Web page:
Separation of church and state doesn't matter much when it comes getting votes in a country where the majority believes in God. Politics shouldn't be like that, but even today, this is the way it is in the USA and Canada to a lesser extent.


To conclude, if I want my political ideas to be considered on an equal playing field (where religion does not matter), I can only have this Utopian equality in Israel.

Some Atheists have defied the odds in the world. Surprisingly Wikipedia lists 3 from India. Many were communist, but only one was brutal (Stalin, the poster boy for political Atheists in the Theist world). Former Polish president Aleksander Kwaśniewski, is an Atheist, but his voters thought he was just an indifferent Agnostic. Agnostics can get away with so much more socially than Atheists because they can still be saved (to the Theist). Agnostics are just one crisis away from being devoutly religious (to the Theist).


The Wikipedia list is most likely missing quite a few Atheist politicians. Especially those in Israel.

Remember this exchange with George Bush Sr.:

Sherman (interviewer from American Atheists): What will you do to win the votes of the Americans who are atheists?

Bush: I guess I'm pretty weak in the atheist community. Faith in God is important to me.

Sherman: Surely you recognize the equal citizenship and patriotism of Americans who are atheists?

Bush: No, I don't know that atheists should be considered as citizens, nor should they be considered patriots. This is one nation under God.

Sherman (somewhat taken aback): Do you support as a sound constitutional principle the separation of state and church?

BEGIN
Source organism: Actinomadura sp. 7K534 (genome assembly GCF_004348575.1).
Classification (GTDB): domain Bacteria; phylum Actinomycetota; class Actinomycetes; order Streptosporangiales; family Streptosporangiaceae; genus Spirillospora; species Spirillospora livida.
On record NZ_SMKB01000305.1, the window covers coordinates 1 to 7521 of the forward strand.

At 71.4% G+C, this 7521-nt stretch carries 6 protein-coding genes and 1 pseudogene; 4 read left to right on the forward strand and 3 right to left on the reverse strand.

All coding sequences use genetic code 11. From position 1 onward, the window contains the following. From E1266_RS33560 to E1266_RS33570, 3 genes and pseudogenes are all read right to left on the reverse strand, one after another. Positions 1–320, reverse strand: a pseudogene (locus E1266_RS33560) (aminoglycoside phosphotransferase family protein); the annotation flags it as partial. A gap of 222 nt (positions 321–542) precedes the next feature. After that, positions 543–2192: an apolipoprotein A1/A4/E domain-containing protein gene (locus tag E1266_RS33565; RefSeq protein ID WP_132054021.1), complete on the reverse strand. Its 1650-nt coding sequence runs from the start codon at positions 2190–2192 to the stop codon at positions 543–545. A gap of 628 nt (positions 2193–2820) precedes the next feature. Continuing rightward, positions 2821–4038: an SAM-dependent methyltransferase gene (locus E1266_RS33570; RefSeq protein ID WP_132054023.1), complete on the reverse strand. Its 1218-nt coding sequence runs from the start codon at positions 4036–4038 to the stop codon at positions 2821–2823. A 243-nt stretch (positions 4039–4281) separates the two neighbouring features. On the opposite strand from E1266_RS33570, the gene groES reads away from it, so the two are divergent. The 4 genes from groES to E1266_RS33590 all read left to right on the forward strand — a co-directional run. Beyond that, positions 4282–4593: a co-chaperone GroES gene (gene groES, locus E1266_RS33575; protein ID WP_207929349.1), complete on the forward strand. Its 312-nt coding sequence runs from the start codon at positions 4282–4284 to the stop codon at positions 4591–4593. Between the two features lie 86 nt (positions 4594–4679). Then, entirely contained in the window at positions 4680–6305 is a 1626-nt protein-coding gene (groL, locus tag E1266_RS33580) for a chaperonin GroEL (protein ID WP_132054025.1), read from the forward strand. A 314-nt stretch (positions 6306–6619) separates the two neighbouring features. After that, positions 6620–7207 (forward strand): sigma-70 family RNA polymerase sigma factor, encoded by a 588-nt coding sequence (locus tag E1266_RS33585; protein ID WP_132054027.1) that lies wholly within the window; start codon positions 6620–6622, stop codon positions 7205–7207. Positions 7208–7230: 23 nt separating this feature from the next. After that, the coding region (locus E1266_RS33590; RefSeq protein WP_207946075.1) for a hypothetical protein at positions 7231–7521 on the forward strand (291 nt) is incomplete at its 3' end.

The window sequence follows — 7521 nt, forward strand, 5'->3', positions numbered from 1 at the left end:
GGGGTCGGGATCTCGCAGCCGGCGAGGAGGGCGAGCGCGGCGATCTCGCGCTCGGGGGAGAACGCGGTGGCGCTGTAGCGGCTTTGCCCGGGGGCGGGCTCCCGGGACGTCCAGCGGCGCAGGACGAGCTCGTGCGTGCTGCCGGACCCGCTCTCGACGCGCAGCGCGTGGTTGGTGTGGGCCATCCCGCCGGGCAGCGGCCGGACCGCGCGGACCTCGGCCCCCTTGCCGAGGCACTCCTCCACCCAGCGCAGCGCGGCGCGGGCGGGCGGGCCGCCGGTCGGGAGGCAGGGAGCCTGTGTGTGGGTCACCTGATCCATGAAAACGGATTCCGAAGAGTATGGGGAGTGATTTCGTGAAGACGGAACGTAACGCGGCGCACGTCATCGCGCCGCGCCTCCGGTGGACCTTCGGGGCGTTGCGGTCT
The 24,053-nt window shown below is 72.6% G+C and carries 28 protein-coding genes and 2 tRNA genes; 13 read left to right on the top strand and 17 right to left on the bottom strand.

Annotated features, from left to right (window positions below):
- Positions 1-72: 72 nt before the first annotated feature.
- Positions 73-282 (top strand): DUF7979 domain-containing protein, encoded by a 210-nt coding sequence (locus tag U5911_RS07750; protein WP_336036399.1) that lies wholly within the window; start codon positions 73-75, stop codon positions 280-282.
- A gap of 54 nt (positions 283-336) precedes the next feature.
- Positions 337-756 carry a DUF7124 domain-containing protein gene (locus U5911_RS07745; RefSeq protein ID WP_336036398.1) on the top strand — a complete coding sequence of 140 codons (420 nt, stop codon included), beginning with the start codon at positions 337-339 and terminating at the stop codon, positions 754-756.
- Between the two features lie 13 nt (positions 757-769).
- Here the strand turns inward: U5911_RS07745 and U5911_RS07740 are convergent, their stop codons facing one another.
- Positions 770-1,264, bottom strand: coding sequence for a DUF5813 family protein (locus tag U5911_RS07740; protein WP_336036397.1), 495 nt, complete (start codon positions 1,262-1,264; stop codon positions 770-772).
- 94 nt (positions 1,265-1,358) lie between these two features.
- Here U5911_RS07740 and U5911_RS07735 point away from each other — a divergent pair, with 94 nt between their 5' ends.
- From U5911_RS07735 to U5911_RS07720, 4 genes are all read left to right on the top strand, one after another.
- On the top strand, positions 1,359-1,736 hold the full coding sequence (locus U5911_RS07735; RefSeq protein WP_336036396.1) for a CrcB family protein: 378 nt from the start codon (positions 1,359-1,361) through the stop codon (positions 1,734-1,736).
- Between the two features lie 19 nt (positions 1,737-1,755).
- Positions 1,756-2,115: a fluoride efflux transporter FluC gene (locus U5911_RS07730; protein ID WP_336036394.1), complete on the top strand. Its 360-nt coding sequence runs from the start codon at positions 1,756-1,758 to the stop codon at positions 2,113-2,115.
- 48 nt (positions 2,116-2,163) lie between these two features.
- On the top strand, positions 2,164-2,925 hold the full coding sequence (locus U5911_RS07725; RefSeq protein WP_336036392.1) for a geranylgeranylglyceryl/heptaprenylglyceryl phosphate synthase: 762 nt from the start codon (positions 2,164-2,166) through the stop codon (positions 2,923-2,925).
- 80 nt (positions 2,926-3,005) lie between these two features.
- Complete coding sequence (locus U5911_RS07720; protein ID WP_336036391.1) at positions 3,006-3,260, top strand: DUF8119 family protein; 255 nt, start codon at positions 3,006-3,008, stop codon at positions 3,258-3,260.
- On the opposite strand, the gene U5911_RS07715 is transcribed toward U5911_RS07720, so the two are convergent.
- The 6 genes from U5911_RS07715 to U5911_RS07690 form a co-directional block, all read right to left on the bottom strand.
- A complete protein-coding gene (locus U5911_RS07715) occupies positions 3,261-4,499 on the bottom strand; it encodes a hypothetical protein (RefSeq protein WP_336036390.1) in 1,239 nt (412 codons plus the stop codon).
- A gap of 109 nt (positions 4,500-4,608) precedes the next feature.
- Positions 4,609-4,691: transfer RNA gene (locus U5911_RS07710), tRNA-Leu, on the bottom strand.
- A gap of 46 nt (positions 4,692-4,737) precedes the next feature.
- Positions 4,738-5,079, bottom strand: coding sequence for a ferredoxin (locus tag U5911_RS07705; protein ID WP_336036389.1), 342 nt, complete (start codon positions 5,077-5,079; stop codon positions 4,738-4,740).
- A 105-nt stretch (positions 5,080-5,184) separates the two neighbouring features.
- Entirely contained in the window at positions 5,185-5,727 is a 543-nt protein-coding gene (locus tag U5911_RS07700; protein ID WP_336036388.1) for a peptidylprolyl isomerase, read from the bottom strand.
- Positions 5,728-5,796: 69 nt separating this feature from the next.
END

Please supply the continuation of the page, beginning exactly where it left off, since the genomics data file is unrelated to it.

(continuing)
Bush: Yes, I support the separation of church and state. I'm just not very high on atheists.


Right now, an equal political chance doesn't matter to me and I don't feel threatened as an ethnic Jew, so it is still Oh Canada for me.

27 comments:

  1. I wonder if Bush is really that religious or just a cunning politician who knows how to tap into the public's mood. If he is as religious as he states, then his stupidity is only compounded by it. I know there is a lot of discussion about whether America is really a nation that separates Church and State in practice, but then, I'm comparing the U.S. to the Holy Roman Empire, where the Church and State operated hand in glove. As long as politicians have religious beliefs, you cannot avoid religious values permeating policy decisions. That doesn't imply that Church and State are entwined.

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  2. Fascinating read, BEAJ.
    As an agnostic Jew, and an American oleh, I'll take a stab at this, too...

    We want a place where the culture is Jewish. Where the cycle of holidays is familiar to us. Where we can rest on Shabbat (most Israeli Jews oppose complete revocation of the Shabbat Laws).

    We don't like the faint feeling of cognitive dissonace we get when we love Israel and America. We don't like the faint feeling of being an "outsider" that America tends to foist on those who want to do something different.

    We want our Jewishness to blend in, naturally.

    Or, maybe, we just want better weather.

    One last point: While 65% of modern Israelis were born here, I'd be willing to bet that 80%, or more, of them have at least one parent, or two grandparents, who were olim. Israel is a country of immigrants in a way that the US (and Canada) haven't been for many decades.

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  3. You might be interested to know that Eyal, whose comments you've seen on my blog, is an atheist from Israel, now living in the US. I believe he's now a US citizen.